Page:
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Does mucosal remodeling in chronic rhinosinusitis result in irreversible mucosal disease?

Authors

  • Ahmed Bassiouni MBBCh,

    1. Department of Surgery, Otorhinolaryngology–Head and Neck Surgery, University of Adelaide, Adelaide, Australia
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  • Yuresh Naidoo FRACS,

    1. Department of Surgery, Otorhinolaryngology–Head and Neck Surgery, University of Adelaide, Adelaide, Australia
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  • Peter-John Wormald MD

    Corresponding author
    1. Department of Surgery, Otorhinolaryngology–Head and Neck Surgery, University of Adelaide, Adelaide, Australia
    • Department of Otolarhinolaryngology–Head and Neck Surgery, 3C, The Queen Elizabeth Hospital, 28 Woodville Road, Woodville South 5011, SA, Australia
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  • Peter-John Wormald, MD, receives royalties from Medtronic ENT for instruments designed and is a consultant for Neilmed. The authors have no other funding, financial relationships, or conflicts of interest to disclose.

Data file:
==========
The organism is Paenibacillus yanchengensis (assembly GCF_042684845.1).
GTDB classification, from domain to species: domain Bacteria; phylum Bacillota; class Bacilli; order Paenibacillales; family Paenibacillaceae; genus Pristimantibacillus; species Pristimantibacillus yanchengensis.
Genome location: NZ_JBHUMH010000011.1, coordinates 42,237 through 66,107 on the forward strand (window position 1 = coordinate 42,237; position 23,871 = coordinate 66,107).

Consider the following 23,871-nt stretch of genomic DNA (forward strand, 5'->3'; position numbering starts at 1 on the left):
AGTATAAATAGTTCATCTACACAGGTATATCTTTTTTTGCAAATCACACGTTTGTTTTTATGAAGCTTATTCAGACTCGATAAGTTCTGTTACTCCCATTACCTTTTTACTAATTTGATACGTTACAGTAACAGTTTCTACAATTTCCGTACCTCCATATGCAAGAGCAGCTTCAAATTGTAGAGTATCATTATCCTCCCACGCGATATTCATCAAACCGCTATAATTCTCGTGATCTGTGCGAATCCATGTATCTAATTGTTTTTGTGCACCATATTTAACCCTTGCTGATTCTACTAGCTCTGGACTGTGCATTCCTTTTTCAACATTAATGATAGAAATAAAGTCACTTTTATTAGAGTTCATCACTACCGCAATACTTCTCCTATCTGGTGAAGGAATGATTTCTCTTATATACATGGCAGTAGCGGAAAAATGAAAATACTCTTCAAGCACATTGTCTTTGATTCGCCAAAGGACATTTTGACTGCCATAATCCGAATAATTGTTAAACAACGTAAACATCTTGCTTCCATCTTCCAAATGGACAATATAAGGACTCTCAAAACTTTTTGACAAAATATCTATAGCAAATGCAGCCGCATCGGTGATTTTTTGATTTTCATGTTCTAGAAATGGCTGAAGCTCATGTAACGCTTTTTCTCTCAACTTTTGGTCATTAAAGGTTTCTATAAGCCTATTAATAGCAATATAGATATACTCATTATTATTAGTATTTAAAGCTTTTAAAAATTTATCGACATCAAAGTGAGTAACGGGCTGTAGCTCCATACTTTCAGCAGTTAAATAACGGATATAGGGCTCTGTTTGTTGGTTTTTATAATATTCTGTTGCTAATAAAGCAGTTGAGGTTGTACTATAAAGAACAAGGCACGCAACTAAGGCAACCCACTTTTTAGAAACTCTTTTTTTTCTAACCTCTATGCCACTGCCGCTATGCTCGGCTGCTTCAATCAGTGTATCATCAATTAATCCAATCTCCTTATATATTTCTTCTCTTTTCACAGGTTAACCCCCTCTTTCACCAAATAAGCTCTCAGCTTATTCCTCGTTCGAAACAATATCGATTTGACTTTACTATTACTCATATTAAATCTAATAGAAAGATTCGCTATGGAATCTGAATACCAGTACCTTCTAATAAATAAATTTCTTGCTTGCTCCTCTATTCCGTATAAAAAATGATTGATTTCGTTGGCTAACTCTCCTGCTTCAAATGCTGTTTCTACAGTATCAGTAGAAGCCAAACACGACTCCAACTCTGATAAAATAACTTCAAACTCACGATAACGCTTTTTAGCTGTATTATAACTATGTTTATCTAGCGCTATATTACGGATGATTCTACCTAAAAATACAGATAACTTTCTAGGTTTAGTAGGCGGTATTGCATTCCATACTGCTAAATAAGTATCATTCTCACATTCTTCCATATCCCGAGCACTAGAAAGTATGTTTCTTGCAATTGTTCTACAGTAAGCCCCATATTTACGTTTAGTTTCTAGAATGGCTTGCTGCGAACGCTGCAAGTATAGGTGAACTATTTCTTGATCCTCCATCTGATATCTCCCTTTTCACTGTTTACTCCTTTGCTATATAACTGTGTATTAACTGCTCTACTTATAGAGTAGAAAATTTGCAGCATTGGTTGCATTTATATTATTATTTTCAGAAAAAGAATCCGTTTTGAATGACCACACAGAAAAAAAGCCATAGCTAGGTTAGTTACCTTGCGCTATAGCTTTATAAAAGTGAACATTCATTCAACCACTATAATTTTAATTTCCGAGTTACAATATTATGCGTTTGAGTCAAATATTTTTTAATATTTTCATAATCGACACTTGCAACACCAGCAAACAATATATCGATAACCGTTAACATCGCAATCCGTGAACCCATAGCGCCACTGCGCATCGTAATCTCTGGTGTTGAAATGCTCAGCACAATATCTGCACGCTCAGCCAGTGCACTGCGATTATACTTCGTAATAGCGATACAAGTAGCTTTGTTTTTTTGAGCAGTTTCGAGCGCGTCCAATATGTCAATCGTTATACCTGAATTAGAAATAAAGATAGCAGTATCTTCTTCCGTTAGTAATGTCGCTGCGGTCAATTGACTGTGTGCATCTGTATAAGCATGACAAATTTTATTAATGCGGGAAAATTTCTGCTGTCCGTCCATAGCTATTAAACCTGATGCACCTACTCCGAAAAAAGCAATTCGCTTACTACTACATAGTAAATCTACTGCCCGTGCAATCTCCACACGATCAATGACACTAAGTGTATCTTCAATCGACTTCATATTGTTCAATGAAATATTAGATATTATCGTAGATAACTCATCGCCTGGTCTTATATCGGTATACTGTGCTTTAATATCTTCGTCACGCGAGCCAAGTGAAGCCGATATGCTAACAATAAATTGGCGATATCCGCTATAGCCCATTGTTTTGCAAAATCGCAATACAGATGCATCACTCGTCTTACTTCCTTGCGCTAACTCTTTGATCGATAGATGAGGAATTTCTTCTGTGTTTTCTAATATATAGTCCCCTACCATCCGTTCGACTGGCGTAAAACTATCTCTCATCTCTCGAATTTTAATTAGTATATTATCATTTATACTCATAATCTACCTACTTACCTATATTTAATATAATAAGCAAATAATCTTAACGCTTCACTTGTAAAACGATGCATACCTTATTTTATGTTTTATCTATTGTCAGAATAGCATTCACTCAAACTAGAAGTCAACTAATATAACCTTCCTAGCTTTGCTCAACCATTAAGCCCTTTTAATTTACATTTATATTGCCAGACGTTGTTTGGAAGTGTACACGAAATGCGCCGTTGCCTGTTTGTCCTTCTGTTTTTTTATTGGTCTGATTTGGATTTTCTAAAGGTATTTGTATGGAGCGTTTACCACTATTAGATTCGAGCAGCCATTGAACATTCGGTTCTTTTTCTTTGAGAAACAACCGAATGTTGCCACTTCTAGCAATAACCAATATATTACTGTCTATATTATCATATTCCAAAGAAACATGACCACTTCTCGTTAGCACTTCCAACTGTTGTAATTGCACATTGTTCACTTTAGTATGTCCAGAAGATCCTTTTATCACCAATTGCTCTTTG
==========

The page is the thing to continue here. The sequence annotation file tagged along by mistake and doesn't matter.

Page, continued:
• Editor's Note: This Manuscript was accepted for publication August 24, 2011.

Abstract

Mucosal remodeling in the sinuses is a recently described phenomenon in which the mucosa undergoes potentially irreversible changes as a result of ongoing underlying inflammatory processes. Research into remodeling that occurs in the bronchial airways in asthmatic patients has led to modification of asthma treatment guidelines. However, remodeling in the sinuses has still not led to changes in current medical or surgical management of chronic rhinosinusitis. Upper airway remodeling constitutes a new area of research that poses many unanswered clinical questions and may potentially alter the management of patients with severe chronic rhinosinusitis.Laryngoscope, 122:225–229, 2012

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